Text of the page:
Booze ban: AB InBev battles to keep faith in SA
We asked Andrew Murray, vice-president of finance, Africa zone at AB InBev, whether it’s money that will now never be invested, or just capital spend delayed
President Cyril Ramaphosa’s much-touted investment drive is starting to look as threadbare as his promises to eradicate corruption. First, global brewer Heineken indicated it will ice a R6bn expansion in SA thanks to the ruinous booze ban, then SA Breweries, now part of AB InBev, said it will cancel R2.5bn of spend as part of its annual capex programme, having lost as much as 30% of this year’s sales. Worse, next year’s R2.5bn capex is under review too. We asked Andrew Murray, vice-president of finance, Africa zone at AB InBev, whether it’s money that will now never be invested, or just capital spend delayed.
AM: The capital for this year is money that will not be spent. We had programmes that were cancelled for the course of 2020 and we’re reviewing what will be spent in future.
What would the money have gone into?
AM: There are a number of different projects that we earmarked at the beginning of the year for different strategic purposes, routine maintenance and so on. Some of the projects would be investment in our innovation pipeline, investment in technology systems, and investment in maintaining the assets we currently have.
You must be bitterly disappointed with the government.
AM: Look, we’re concerned with the ban. We’re a corporate citizen and we’ve been in SA for 125 years, and we support appropriate and sustainable measures to curb the spread of Covid-19, but in our view, a ban on the sale of beer is not one of those. For us, it’s a million livelihoods impacted.
Have you managed to get any constructive discussion with the government, or have you just been stonewalled?
AM: There’s a lot the government has to wrestle with and I’m sympathetic to the decisions that have to be made there, but in short, the second ban was a surprise to us as an industry; we were not consulted. We continue to make ourselves available, we want to be part of the solution, we continue to try to engage with the government, but we haven’t as yet had a formal engagement on our proposals.
You have to be diplomatic, but has anyone responded to anything?
AM: We’ve had some short responses to targeted questions, but in terms of a more holistic discussion that allows us to sit across the table and hear one another, to engage meaningfully and make informed decisions, there has not been that type of full engagement yet.
Are we throwing away our appeal as an investment destination? You’re not South African, so perhaps you have an outsider’s view on how this is being seen by the investor community.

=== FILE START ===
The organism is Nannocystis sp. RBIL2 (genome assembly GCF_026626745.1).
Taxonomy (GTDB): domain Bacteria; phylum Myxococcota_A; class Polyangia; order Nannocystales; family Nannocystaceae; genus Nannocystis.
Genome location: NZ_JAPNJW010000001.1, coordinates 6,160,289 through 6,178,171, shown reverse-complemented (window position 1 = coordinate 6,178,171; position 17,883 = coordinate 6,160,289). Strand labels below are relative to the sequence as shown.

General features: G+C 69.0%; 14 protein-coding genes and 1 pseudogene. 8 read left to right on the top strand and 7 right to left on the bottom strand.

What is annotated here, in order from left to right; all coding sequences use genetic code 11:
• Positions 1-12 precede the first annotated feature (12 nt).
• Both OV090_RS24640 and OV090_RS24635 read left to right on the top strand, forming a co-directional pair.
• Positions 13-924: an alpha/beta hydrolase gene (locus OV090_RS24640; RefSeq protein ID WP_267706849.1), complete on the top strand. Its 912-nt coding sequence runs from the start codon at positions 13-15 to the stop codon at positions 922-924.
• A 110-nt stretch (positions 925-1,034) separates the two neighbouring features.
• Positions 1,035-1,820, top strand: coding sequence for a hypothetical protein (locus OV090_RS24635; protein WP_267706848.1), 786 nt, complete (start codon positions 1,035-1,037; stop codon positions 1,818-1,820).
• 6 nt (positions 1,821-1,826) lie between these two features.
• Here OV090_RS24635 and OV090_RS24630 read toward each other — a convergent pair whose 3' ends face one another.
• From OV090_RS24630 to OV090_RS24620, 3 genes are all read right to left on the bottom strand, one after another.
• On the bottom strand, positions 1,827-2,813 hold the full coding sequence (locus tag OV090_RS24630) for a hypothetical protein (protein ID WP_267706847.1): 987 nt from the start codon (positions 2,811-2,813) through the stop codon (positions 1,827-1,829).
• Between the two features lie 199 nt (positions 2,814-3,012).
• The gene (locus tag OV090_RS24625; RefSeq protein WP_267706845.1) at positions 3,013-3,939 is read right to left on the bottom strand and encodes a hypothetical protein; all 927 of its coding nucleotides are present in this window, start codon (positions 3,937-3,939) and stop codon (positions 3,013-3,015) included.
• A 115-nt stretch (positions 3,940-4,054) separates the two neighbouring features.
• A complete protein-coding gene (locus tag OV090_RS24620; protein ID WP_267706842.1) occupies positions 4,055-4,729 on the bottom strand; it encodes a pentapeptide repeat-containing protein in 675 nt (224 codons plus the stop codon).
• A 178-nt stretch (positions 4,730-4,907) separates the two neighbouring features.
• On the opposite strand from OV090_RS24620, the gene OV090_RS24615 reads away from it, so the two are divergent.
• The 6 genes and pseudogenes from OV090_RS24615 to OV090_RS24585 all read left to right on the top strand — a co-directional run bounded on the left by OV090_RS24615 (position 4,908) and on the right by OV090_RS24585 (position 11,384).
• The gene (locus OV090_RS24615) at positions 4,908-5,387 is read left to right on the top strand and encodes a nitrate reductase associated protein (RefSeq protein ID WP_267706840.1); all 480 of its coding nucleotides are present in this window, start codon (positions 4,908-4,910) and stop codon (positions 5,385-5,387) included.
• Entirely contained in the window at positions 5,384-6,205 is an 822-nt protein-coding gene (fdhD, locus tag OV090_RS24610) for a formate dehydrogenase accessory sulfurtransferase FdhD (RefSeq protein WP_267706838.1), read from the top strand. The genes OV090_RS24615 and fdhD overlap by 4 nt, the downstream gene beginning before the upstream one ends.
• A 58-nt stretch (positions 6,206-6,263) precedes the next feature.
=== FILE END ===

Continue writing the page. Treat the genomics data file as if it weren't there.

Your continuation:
AM: You’re right, I am American. Look, we’re in SA and committed to remaining in SA. That said, you may have seen [that] when AB InBev released results globally, there was an impairment taken on the investment in SA. Circumstances have changed and there are signs that are troubling. Partially those signs are with respect to the economic situation and the projections for GDP in the short to medium term. As an investor looking where to put capital, for sure the certainty and stability of where you’re putting that money is quite important and it is possible to be paralysing for folks putting new investment into an environment that is quite unstable.
I hope we can find the right path here in SA, and grow the economy. But right now it’s a difficult environment.
If it doesn’t change, could AB InBev write off the value of its SA assets entirely?
AM: I think we’re quite a long way from any consideration or discussion about a complete write-off of the investments. Again, we’re focused right now on helping the country through the pandemic; helping our vast supply chain survive through the pandemic — because our business also relies on thousands and thousands of others who we work with, and if those folks are unable to operate, our ability to operate in the future also becomes a bit of a risk. We need constructive dialogue and we need a good path forward in order to help the economy return to growth.
If you had to explain to your granny the effect on production, what happened with the overnight ban?
AM: There are dozens of steps across the whole production chain, and it starts with the local farmers that we partner with. The brewing process takes about three weeks to complete from the time you initiate it, and so we’re working ourselves through the liquid, we’re doing so at a slightly elongated schedule, and then the ripple effects are replacing the raw materials, the packaging materials, and everything else at a much slower clip as a result.
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